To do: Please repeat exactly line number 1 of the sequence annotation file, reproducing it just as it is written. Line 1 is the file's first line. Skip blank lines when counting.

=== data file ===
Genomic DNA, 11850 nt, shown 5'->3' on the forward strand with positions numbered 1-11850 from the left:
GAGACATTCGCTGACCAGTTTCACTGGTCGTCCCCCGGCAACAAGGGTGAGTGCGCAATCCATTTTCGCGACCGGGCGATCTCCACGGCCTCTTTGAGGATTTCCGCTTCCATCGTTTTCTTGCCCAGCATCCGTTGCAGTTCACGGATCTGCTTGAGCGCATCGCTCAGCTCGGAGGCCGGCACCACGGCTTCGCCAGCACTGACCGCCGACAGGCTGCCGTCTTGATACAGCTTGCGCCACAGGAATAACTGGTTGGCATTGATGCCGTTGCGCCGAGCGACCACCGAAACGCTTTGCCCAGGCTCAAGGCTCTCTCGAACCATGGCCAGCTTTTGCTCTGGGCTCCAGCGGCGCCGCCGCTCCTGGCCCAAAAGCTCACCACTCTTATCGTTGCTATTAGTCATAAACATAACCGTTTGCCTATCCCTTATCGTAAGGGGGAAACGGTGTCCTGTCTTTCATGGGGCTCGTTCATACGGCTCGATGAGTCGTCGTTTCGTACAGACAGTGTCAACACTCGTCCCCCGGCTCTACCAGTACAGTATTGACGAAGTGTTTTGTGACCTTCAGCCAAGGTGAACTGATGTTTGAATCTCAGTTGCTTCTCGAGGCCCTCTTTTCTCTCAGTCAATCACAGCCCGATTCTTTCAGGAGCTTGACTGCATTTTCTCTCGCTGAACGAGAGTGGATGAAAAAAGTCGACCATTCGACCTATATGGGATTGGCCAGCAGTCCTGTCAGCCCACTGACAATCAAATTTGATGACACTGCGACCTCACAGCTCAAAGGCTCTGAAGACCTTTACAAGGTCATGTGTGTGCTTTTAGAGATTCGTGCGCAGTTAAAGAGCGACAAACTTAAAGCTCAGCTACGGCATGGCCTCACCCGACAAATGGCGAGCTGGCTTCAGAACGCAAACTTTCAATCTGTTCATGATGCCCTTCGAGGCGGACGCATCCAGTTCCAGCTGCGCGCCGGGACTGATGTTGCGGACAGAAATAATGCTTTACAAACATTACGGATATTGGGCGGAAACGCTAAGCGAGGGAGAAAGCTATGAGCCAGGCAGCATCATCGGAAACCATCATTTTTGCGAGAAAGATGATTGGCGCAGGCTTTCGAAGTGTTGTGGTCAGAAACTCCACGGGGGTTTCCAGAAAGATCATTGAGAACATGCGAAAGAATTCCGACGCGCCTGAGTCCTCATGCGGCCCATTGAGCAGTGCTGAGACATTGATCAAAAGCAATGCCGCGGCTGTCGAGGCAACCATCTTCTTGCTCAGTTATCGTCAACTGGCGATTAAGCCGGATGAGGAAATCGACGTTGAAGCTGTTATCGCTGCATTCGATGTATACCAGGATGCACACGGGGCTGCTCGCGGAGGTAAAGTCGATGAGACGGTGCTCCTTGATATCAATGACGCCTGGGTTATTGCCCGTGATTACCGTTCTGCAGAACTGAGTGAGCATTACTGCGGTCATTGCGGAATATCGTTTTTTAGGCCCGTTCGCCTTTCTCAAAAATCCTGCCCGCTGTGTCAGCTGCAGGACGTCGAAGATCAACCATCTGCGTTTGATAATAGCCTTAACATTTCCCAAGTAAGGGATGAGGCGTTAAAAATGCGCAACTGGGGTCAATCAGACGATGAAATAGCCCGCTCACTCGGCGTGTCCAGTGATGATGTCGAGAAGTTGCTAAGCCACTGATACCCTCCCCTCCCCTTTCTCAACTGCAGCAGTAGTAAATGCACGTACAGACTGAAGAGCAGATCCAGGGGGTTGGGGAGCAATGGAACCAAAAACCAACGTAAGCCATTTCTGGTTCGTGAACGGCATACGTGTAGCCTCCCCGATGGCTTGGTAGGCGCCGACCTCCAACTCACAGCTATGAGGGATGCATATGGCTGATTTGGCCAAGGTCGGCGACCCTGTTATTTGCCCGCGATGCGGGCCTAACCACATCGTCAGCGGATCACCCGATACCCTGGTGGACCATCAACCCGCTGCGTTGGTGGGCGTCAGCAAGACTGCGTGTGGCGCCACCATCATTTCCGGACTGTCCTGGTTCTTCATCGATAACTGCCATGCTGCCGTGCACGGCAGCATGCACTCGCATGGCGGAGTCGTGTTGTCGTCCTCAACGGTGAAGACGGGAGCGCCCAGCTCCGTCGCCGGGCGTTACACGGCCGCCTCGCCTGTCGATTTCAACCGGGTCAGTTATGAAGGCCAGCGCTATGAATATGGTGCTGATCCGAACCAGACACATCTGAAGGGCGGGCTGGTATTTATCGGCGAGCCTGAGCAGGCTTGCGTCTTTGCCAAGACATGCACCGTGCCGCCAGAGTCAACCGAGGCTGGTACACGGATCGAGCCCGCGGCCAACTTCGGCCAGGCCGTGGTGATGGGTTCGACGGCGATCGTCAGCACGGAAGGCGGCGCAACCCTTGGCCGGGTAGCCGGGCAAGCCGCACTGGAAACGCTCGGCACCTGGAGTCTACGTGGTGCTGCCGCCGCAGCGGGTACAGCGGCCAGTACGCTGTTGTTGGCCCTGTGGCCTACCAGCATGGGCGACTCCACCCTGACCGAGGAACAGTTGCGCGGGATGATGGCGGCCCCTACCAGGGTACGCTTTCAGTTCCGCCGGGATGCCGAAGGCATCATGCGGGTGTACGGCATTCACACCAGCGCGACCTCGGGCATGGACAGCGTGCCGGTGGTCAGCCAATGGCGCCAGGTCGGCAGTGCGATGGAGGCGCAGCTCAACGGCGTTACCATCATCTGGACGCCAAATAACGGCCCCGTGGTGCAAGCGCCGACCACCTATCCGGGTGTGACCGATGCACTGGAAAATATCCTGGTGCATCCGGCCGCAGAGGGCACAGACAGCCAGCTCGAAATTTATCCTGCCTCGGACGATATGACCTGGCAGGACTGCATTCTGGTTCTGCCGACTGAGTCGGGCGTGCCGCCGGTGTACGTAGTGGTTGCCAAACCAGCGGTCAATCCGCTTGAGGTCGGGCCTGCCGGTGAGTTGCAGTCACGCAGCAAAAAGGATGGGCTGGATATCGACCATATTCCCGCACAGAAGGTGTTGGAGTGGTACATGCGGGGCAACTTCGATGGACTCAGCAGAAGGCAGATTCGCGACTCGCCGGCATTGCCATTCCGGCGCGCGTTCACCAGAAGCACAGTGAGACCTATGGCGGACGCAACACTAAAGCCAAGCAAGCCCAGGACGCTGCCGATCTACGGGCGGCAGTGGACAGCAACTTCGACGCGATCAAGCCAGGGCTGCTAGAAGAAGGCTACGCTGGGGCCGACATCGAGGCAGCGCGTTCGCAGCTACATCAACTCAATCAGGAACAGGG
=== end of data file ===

Genomic DNA, 11850 nt, shown 5'->3' on the forward strand with positions numbered 1-11850 from the left: